In several human tissues, including pancreas and ovary, MKK4 abundance increased with age, as determined with a panel of tissue biopsies from human donors (fig. S1). We used human fetal lung diploid fibroblasts (HDFs) WI-38 and IMR-90 as in vitro models of aging. We defined late-passage [50 to 55 population doublings (Pdl)], nonproliferating HDFs as senescent and early-passage (typically 20 to 30 Pdl), proliferating HDFs as “young.” Senescent HDFs contained 3- to 15-fold more MKK4 than did young HDFs (Fig. 1A). Lack of correlation between MKK4 abundance and the amount of MKK4 mRNA was previously shown in prostate cancer cells, suggesting a role for altered translation rates (19). Accordingly, MKK4 mRNA abundance (Fig. 1B) and the stability of MKK4 protein (Fig. 1C) did not differ between senescent and young HDFs. Instead, the amount of MKK4 protein in senescent cells appeared to increase by translational mechanisms. Analysis of the association of MKK4 mRNA with translating ribosomes (polysomes) indicated that MKK4 mRNA was more actively translated in senescent HDFs compared with young HDFs (Fig. 1D). After fractionation of the cytoplasm through sucrose gradients and isolation of RNA in each fraction, MKK4 mRNA in young cells was found mostly in light fractions of the gradient, where mRNAs are not translated or are minimally translated (fractions 1 to 5) (Fig. 1D). In senescent cells, however, MKK4 mRNA was found in heavier parts of the gradient where the polysomes are located [low (LMWP) and high molecular weight (HMWP) polysomes, respectively], supporting the notion that MKK4 was more actively translated in senescent cells. The distribution of individual transcripts [MKK4 and glyceraldehyde phosphate dehydrogenase (GAPDH) mRNAs] was determined by reverse transcription (RT) followed by quantitative polymerase chain reaction (qPCR) analysis of RNA prepared from each fraction of the sucrose gradients (Fig. 1D) [see (20) for details of polysome analysis]. A survey of RBPs did not identify specific regulators of MKK4 translation in prostate cancer or WI-38 cells (fig. S2). Thus, we hypothesized that miRNAs might contribute to the differential abundance of MKK4 during replicative senescence.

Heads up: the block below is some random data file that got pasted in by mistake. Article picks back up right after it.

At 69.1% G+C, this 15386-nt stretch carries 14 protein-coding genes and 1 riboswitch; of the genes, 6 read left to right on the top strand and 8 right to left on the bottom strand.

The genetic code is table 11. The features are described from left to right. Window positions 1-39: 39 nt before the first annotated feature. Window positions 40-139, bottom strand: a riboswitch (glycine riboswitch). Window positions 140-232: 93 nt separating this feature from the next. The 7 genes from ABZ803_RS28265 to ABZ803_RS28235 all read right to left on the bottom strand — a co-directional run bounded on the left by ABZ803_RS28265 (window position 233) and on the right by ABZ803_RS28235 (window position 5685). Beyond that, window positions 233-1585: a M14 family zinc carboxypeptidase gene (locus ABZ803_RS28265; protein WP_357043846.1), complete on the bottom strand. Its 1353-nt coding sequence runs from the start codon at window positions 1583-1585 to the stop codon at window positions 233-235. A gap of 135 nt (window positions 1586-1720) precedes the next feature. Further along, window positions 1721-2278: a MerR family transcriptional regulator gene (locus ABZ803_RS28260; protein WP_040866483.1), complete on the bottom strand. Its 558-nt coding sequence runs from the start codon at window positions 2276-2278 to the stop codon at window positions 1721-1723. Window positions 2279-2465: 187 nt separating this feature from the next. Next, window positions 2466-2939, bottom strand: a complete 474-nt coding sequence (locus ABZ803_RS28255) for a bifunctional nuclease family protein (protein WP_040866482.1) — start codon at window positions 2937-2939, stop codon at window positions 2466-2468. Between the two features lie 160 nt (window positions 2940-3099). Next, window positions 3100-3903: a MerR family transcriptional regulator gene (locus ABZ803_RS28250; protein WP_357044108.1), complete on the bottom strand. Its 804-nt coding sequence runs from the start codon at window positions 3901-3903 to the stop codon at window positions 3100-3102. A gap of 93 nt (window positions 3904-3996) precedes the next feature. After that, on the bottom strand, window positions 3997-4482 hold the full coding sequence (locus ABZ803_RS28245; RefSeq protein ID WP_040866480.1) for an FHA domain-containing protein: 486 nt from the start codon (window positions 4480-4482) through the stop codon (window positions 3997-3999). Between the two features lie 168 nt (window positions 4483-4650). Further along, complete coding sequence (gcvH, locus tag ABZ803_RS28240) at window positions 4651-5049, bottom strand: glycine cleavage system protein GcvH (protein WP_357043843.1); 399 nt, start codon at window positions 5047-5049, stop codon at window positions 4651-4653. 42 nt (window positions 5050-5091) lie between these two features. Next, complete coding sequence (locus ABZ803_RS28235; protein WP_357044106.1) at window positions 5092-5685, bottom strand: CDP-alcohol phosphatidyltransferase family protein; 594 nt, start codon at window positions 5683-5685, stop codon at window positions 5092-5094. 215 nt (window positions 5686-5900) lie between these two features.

Fig. 1